God damn it, I just knew something like this was going to happen:
WikiLeaks on Thursday confirmed reports that it has lost control of a cache of U.S. diplomatic cables that it has been publishing in recent months, saying a security breach has led to the public disclosure of hundreds of thousands of the unredacted documents.
The website quickly sought to deflect blame for the leak of the leaked classified cables. It accused the U.K. newspaper the Guardian—which last year was WikiLeaks’ partner in publishing some of the cables—of publishing in a book a password that unlocks an encrypted file containing the unredacted cables.
Unredacted means that the names of informants and allies are out there. At this point, no one know how much damage has been done.
This is precisely what I feared. Wikileaks has been fairly reasonable up to this point in releasing cables, trying to keep people out of danger (modulo their tendency to editorialize and sensationalize). But once you release something onto the internet — as numerous sexters have found out — it never dies. It’s out there.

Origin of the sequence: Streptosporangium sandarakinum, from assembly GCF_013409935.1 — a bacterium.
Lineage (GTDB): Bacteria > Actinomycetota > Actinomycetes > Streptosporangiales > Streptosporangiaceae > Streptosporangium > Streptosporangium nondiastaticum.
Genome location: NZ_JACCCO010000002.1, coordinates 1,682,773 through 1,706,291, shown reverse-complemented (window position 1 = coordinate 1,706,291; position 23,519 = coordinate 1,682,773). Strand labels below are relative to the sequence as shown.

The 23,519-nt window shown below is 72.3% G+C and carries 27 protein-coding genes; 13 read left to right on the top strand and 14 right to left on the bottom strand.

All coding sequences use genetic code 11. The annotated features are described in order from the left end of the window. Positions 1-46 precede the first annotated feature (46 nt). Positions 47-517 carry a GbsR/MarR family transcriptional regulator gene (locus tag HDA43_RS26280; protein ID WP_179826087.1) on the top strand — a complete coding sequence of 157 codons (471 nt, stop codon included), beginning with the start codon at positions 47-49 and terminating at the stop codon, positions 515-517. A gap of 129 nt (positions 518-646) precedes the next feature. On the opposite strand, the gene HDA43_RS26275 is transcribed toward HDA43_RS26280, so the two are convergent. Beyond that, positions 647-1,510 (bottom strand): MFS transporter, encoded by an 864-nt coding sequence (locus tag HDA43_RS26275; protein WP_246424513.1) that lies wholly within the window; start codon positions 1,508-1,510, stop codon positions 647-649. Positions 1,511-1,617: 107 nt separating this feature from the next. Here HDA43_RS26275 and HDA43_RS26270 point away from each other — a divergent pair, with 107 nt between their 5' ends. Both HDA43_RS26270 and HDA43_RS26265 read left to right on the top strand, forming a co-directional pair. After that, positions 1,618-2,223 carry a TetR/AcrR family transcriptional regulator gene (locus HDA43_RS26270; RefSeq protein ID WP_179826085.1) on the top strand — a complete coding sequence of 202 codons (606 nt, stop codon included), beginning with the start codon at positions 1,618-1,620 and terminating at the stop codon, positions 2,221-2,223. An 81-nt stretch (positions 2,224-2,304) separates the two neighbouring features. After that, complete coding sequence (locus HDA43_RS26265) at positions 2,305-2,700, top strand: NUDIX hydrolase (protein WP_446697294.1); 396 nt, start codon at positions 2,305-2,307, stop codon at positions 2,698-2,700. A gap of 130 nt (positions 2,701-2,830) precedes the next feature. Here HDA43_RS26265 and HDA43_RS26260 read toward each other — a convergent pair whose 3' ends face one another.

This is why, despite my enthusiasm for open government and my hatred of secrecy, I’ve never thought that Bradley Manning was a hero and have had trouble working up sympathy for him. The guy didn’t carefully and responsibly expose government corruption (the leaks, with a few exceptions, tend to be more embarrassing than enraging). He just dumped a bunch of documents to someone he hoped — maybe — wouldn’t be reckless.
Now there’s a real possibility that people will die over this. Was it worth it?